There is illustrated in FIG. 1 the basic block diagram of the Automated Analog Circuit Test System (A-ACTS) and its interconnection with the associated circuits. N number of test nodes of the Reference Circuit 10, hereafter called R-CKT 10, are connected to ACTS 30 through the reference circuit interface block 32. Interface block 32 may be just a connector with N pins and other end of the cable bus B10 is hardwired to respective nodes on the R-CKT 10. Alternately, nodes on R-CKT 10 may be connected through terminal blocks or quick connect terminals as well, if such provisions facilitate the testing. Corresponding nodes on the unit under test, UUT 20, are connected to ACTS 30 through UUT Interface 31. UUT Interface 31 may be a test fixture with spring loaded pins, suitably located to come in direct contact with the corresponding test points on a printed circuit board, when such a board is pushed down to make electrical contact with the pins of the test fixture, or it may have other means of connection for safe and desired speed of operation. It may be desirable to connect some nodes on UUT 20 and R-CKT 10 to an external AC or DC potential source or to an external reactive or resistive load. Additionally, a few nodes may have to be connected to external instruments. A method of connecting such means are shown in SRC/SNK/INST block 25. Detailed description of the circuit blocks 10, 20, 25 and 30 has been given below.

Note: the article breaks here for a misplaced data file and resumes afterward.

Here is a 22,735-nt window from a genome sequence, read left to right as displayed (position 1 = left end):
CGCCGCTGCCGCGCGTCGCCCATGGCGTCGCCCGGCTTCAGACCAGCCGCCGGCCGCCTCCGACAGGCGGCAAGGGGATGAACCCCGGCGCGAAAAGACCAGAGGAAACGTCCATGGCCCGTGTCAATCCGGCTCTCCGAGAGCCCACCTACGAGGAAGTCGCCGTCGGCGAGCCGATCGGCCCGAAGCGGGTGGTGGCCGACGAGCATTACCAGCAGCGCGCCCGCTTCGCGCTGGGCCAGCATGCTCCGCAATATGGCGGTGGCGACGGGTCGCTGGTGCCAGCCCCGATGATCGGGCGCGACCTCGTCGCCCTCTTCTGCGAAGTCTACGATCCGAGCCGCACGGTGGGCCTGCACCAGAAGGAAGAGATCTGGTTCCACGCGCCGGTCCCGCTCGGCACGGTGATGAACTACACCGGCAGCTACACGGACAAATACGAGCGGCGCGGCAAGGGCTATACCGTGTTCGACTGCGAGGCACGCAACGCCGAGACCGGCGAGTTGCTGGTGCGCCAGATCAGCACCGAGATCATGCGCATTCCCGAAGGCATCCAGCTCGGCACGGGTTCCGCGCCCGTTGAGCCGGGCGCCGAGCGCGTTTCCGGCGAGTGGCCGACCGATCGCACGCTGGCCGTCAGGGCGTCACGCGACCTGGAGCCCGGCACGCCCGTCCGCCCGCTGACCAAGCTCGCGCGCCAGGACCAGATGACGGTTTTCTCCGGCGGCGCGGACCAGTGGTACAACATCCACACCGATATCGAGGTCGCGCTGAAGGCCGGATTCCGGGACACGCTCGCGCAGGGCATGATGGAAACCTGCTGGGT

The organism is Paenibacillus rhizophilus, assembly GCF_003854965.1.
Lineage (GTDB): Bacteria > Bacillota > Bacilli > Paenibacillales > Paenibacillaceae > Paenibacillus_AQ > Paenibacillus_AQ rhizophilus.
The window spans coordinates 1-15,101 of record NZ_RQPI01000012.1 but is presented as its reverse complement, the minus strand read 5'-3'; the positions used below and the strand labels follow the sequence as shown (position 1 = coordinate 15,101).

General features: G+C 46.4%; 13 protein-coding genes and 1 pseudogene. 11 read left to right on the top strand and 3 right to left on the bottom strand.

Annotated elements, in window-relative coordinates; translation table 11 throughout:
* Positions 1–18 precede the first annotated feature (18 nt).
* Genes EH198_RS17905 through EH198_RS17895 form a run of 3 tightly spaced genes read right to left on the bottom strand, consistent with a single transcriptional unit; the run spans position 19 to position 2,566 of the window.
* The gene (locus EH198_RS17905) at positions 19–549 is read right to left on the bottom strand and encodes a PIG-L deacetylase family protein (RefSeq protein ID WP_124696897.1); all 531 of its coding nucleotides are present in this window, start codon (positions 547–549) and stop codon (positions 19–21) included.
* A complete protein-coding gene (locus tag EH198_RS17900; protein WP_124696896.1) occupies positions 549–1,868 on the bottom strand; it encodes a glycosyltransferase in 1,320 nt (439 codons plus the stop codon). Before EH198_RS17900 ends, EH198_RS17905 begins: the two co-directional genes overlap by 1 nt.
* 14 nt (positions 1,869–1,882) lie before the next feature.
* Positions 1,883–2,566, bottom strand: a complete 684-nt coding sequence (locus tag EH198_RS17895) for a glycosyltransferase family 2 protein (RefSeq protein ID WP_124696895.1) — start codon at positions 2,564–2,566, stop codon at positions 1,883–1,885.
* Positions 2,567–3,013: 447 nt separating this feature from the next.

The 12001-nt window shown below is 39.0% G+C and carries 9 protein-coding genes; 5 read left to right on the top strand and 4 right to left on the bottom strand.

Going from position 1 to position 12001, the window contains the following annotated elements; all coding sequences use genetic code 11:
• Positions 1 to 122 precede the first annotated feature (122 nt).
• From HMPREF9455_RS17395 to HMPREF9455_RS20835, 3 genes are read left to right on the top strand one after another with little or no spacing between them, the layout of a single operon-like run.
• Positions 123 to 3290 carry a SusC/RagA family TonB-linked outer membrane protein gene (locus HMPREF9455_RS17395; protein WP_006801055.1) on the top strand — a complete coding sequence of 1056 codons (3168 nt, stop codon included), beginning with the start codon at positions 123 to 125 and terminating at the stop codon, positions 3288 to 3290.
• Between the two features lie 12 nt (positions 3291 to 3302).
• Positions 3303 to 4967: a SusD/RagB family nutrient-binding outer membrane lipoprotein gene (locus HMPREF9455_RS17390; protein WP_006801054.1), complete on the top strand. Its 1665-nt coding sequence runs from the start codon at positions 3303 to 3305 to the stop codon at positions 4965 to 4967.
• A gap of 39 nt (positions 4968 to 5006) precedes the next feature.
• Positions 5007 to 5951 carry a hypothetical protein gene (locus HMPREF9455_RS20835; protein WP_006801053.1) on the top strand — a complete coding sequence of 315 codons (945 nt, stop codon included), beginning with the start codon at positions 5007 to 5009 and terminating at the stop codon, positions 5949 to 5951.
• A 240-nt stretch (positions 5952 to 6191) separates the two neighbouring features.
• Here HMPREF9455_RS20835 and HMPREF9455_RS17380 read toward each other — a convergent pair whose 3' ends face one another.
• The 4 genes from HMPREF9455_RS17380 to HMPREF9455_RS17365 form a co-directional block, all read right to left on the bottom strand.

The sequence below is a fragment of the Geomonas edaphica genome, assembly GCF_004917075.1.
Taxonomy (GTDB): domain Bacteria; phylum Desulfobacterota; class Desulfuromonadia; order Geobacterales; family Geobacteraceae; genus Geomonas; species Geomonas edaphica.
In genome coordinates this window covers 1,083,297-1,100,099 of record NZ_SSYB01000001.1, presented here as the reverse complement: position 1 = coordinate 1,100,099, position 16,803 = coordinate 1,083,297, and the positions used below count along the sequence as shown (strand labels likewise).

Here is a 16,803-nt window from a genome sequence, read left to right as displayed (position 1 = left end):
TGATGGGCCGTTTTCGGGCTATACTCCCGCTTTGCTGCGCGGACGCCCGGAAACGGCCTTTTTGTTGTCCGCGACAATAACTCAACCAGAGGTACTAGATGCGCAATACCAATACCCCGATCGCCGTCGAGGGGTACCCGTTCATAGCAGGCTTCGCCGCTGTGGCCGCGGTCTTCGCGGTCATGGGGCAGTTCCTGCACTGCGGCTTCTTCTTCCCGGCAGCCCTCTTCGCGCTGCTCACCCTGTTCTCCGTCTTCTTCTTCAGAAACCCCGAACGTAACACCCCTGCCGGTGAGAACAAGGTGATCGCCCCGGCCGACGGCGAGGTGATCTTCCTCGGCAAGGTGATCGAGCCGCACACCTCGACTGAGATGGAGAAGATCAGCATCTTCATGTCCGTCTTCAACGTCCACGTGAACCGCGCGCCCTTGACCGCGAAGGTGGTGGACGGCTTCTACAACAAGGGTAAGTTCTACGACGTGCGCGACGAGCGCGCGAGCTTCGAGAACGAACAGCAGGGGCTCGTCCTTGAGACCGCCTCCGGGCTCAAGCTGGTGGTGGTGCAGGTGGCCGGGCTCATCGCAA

FIGS. 2A and 2C show basic block diagrams of the signal comparator. Taking only one test point and the corresponding reference point in consideration, signal voltages VU and VR represent the voltages available at the unit under test and the reference point respectively. Reference voltage VR has tolerance limits of -a and +a in FIG. 2A and -β and +α in FIG. 2C. Bounds of the tolerance variation in FIGS. 2A and 2C will then be stated mathematically by ##EQU1##